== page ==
Bengt Jörgen, the artistic director of Ballet Jörgen Canada, is passionate about the need for ballet to remain connected to contemporary life. Through the company’s extensive touring schedule and educational outreach, Ballet Jörgen “is searching for a way to ensure that the art form is relevant to people’s lives on a daily basis.”
As a comparison, Jörgen points to how Shakespeare remains important for drama and says, “Ballet is an extraordinarily great language and you can say almost anything with it.” The expressive possibility offered through ballet choreography has the flexibility, nuance, and tradition to engage audiences in a powerful and meaningful experience of art, dance, and life.
The Nutcracker is an institution of ballet performance.
The ballet debuted in St. Petersberg, Russia on December 18th, 1892 to an original score by Tchaikovsky. Although the musical accompaniment and storyline have remained the same, the classical ballet and choreography of The Nutcracker most commonly known today emerged in London, England in the 1930s.
The version of The Nutcracker that Ballet Jörgen will present is “one of the most traditional Nutcracker productions available in North America” in terms of ballet technique and choreography.
However, with respect to setting and context, the familiar narrative has been transported to Canadian soil. Its colourful costumes and backdrops speak to our Canadian experience.
When Jörgen came to Canada from Sweden to study at the National Ballet School of Canada, he was “struck by this feeling of community” in Toronto where high rise buildings were juxtaposed with family dwellings. Although he initially encountered our cities, eventually it was the “unspoiled nature of the North” that spoke to him most directly.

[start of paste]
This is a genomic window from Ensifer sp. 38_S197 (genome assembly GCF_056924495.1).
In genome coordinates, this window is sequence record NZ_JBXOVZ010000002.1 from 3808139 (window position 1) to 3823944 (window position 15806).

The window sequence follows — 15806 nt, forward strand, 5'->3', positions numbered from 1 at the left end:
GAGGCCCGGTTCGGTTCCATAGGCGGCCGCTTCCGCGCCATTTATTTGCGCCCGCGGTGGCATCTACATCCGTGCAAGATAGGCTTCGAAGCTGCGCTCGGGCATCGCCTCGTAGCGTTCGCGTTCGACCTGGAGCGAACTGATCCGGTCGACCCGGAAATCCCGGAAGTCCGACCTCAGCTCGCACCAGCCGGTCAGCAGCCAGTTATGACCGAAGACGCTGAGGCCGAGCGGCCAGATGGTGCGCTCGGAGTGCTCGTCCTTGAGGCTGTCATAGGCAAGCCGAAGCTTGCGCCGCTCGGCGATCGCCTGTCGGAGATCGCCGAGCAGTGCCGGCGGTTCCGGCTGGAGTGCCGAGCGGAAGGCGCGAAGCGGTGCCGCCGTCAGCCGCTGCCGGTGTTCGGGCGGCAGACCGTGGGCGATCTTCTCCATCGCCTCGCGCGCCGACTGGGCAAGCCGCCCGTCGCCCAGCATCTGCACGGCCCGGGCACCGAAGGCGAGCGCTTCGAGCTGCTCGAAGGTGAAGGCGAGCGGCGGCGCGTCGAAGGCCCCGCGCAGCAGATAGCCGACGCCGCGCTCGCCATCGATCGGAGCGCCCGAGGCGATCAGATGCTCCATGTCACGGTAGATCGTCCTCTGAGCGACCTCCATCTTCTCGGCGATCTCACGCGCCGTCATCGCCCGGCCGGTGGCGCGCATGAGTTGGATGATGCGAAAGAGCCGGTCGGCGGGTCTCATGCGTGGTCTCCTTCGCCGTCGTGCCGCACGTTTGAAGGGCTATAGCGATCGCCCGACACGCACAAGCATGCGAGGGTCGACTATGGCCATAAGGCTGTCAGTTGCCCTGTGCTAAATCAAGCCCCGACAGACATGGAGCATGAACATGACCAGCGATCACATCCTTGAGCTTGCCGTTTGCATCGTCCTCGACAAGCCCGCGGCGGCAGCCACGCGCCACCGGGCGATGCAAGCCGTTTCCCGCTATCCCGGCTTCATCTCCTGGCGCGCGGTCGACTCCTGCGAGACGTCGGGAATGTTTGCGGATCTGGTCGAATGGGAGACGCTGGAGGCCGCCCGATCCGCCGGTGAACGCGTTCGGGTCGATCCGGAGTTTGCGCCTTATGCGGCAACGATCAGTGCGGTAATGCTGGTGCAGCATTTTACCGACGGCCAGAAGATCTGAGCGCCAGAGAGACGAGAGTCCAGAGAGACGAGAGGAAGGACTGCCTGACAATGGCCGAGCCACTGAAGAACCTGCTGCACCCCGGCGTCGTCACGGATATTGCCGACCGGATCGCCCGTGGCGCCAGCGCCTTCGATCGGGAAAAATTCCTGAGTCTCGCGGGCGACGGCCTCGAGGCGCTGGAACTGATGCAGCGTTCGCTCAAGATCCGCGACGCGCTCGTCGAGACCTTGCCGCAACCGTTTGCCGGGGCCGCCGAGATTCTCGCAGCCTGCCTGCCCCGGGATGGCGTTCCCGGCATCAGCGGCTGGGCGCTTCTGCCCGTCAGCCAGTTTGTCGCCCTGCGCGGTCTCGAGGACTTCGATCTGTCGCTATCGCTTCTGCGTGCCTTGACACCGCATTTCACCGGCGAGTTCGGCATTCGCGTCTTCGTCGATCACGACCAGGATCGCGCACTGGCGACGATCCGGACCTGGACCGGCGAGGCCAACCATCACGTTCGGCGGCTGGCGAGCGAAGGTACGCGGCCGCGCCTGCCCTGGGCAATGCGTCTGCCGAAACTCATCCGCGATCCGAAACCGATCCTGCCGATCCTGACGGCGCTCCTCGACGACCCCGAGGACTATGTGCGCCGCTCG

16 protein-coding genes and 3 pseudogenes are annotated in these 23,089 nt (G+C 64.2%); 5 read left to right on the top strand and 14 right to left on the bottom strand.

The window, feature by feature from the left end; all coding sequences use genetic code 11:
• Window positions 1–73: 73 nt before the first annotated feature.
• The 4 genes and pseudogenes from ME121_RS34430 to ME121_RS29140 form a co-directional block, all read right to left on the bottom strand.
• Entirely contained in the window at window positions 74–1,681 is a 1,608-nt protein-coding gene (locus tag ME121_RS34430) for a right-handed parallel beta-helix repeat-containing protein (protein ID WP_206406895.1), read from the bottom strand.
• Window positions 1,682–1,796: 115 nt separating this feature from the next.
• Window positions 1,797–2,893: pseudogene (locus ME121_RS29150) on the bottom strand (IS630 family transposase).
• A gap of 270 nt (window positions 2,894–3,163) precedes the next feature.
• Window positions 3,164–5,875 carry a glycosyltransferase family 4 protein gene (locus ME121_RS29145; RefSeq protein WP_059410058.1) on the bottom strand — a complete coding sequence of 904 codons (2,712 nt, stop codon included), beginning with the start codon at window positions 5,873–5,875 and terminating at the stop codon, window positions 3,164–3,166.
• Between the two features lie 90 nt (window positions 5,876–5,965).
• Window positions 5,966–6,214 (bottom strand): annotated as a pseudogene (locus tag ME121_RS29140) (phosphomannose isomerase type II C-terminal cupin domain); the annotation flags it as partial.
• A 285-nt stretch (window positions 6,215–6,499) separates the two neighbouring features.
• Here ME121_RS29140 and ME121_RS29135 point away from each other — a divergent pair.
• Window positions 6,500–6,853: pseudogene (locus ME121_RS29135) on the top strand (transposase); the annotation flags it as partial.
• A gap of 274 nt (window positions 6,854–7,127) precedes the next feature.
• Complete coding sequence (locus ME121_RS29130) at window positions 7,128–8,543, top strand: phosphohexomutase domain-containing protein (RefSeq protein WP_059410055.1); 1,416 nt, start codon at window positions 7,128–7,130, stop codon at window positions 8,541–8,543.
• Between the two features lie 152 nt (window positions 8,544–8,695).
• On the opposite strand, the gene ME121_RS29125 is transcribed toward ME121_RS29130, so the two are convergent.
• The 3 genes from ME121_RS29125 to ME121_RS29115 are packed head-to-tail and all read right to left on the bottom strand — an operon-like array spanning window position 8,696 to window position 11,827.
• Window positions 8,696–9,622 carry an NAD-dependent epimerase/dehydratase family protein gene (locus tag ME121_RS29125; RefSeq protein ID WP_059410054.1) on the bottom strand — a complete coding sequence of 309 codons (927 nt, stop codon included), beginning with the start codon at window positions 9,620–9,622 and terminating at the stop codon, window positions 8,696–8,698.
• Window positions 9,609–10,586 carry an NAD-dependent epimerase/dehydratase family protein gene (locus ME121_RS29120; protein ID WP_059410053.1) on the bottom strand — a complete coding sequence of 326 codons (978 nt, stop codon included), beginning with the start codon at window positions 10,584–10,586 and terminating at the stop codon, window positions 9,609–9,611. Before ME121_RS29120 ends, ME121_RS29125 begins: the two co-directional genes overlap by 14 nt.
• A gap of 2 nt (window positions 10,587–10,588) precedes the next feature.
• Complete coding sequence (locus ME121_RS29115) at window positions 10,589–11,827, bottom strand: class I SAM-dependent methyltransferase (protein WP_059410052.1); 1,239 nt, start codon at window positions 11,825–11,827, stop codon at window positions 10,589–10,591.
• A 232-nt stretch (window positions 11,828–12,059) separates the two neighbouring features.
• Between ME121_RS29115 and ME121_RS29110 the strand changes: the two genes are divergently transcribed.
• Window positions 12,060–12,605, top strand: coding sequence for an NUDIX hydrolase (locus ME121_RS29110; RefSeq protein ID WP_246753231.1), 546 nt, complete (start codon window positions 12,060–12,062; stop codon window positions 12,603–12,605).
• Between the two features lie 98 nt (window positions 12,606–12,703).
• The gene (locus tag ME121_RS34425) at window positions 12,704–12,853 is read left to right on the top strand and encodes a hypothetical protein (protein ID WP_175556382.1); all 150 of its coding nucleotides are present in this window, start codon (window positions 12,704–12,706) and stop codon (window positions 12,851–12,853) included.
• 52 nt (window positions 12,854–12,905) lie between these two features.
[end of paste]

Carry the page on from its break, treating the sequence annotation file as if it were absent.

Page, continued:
After seeing an art exhibit in the early 1980s that showed art and landscapes from across the north of Canada, Russia, and Scandinavian countries, he recognized the “connectivity between nature and the people across all of these northern countries.” The purity of snow and ice, ruggedness of terrain, and a sense of isolation called deeply to Jörgen’s artistic sensibility.
Bengt Jörgen told a story about touring with the National Ballet of Canada while choreographing a dance set to Scandinavian music.
The company was in Florida while he was trying to continue this piece, but he was surrounded by “palm trees, sun, and warmth.” Although a tropical climate can be a wonderful balm, Jörgen “needed to get to a northern climate to complete this work.” He needed to return to a creative space that was in harmony with what he was trying to express.
He needed Canada’s northern climate. As we will see, our climate became the perfect backdrop for The Nutcracker.
The ballet begins in a community in northern Ontario and uses Algonquin Park as a major component of its setting. The backdrops for the narrative are drawn from Group of Seven paintings that are part of the McMichael Canadian Collection in Kleinburg, Ont.
In the second act, instead of Russian, Spanish, Arabian and Chinese sweets dancing, the audience sees bears, raccoons, loons and dragonflies. Even the flowers become Ontario trilliums.
In changing the setting of this Christmas classic, Ballet Jörgen’s The Nutcracker “remains true to classical ballet, but it’s not stuck having to look like a ballet created in the 1930s.”
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